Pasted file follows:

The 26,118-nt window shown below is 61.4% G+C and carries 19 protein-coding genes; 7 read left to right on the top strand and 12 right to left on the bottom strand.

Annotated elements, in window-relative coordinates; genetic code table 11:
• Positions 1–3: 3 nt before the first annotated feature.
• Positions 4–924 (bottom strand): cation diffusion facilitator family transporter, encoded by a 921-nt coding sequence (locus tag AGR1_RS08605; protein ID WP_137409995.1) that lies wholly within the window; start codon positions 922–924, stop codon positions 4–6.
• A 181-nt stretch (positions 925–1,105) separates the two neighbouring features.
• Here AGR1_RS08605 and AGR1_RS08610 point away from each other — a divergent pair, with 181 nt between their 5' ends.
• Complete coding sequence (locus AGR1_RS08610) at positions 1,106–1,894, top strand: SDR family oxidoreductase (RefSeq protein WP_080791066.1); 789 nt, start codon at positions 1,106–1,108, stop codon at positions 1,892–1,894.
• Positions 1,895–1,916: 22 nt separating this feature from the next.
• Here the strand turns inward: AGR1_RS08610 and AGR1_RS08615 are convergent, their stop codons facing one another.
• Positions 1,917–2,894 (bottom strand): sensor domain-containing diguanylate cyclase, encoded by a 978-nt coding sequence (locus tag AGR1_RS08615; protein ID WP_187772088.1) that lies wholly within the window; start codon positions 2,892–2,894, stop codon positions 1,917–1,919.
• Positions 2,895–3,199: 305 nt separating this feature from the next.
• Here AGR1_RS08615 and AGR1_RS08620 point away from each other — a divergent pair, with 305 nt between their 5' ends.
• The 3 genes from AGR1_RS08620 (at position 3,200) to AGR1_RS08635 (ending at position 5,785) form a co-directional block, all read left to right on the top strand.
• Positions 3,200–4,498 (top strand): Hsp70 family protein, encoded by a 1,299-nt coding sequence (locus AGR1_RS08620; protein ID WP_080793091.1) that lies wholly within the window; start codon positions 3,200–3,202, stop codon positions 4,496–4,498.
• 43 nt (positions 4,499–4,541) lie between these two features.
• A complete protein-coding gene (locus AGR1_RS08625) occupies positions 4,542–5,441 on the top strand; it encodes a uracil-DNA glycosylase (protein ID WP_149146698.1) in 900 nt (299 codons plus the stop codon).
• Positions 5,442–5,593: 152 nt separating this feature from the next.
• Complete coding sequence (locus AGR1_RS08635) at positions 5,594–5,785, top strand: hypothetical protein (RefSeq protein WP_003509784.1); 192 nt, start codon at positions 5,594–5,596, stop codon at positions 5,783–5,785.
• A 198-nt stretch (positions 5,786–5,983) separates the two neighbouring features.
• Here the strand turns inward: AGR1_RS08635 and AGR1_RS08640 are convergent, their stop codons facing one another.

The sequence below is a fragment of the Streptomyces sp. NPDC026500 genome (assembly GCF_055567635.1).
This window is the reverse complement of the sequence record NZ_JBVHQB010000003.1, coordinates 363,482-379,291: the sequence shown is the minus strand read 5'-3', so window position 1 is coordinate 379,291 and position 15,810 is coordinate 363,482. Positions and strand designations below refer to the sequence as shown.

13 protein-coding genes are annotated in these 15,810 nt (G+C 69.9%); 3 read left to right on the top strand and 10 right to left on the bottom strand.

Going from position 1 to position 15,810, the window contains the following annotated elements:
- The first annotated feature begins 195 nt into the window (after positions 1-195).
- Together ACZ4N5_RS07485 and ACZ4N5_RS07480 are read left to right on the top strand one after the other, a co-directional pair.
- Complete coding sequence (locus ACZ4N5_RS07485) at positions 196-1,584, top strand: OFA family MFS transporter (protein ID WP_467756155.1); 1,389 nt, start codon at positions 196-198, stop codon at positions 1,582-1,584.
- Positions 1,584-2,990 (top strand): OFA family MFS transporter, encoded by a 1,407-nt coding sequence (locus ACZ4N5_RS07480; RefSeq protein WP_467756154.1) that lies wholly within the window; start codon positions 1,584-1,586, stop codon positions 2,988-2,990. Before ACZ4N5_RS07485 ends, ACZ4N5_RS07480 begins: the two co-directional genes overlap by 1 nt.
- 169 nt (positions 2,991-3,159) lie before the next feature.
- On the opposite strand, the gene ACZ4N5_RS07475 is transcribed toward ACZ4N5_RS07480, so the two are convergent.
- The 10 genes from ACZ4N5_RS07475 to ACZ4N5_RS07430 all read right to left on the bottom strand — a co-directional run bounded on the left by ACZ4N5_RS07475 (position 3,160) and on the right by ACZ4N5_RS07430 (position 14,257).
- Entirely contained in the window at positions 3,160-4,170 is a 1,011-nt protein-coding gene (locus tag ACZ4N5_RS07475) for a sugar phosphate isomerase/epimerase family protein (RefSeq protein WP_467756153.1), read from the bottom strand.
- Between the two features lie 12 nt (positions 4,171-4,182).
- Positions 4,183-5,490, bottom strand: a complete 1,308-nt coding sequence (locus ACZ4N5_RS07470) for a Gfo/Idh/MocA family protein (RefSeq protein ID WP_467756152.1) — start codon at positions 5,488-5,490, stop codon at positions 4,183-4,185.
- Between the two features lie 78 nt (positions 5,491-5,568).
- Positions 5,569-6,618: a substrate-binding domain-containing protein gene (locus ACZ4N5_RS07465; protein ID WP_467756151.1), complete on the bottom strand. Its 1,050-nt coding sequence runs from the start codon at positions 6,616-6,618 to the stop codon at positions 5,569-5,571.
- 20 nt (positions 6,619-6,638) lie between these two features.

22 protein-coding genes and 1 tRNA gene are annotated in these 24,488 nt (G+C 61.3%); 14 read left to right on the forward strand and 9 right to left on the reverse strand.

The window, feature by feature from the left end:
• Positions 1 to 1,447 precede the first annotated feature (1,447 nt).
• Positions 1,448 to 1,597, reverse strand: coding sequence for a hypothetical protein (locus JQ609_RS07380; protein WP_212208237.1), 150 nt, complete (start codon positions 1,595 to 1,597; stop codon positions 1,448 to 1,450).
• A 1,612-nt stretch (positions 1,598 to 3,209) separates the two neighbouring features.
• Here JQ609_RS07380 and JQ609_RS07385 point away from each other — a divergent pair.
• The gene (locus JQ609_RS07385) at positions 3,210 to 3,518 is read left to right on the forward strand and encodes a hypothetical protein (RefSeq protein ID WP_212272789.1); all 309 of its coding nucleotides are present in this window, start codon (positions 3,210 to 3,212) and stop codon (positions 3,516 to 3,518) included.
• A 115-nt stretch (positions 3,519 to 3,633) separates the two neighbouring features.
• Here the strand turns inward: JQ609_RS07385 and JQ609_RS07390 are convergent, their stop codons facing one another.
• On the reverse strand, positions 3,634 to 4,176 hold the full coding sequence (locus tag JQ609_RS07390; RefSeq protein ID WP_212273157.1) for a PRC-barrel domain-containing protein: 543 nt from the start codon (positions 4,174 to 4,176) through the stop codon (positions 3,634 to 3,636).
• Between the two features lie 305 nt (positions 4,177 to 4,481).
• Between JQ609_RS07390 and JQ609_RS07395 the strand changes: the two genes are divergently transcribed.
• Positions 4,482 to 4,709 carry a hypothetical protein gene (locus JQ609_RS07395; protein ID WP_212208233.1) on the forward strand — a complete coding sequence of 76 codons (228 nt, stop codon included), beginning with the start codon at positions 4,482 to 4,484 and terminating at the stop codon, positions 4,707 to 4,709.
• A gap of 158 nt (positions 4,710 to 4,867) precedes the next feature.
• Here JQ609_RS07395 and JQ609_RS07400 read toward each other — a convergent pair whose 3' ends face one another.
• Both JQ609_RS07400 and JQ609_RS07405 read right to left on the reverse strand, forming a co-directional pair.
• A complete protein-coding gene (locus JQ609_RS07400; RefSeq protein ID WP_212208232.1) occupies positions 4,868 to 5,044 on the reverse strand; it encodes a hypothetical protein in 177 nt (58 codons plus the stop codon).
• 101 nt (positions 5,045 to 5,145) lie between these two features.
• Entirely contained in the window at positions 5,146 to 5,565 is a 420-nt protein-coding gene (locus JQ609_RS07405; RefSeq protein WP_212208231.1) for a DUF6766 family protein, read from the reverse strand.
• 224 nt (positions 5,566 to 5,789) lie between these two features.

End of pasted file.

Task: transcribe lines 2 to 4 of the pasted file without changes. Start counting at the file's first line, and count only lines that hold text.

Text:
Annotated elements, in window-relative coordinates; genetic code table 11:
• Positions 1–3: 3 nt before the first annotated feature.
• Positions 4–924 (bottom strand): cation diffusion facilitator family transporter, encoded by a 921-nt coding sequence (locus tag AGR1_RS08605; protein ID WP_137409995.1) that lies wholly within the window; start codon positions 922–924, stop codon positions 4–6.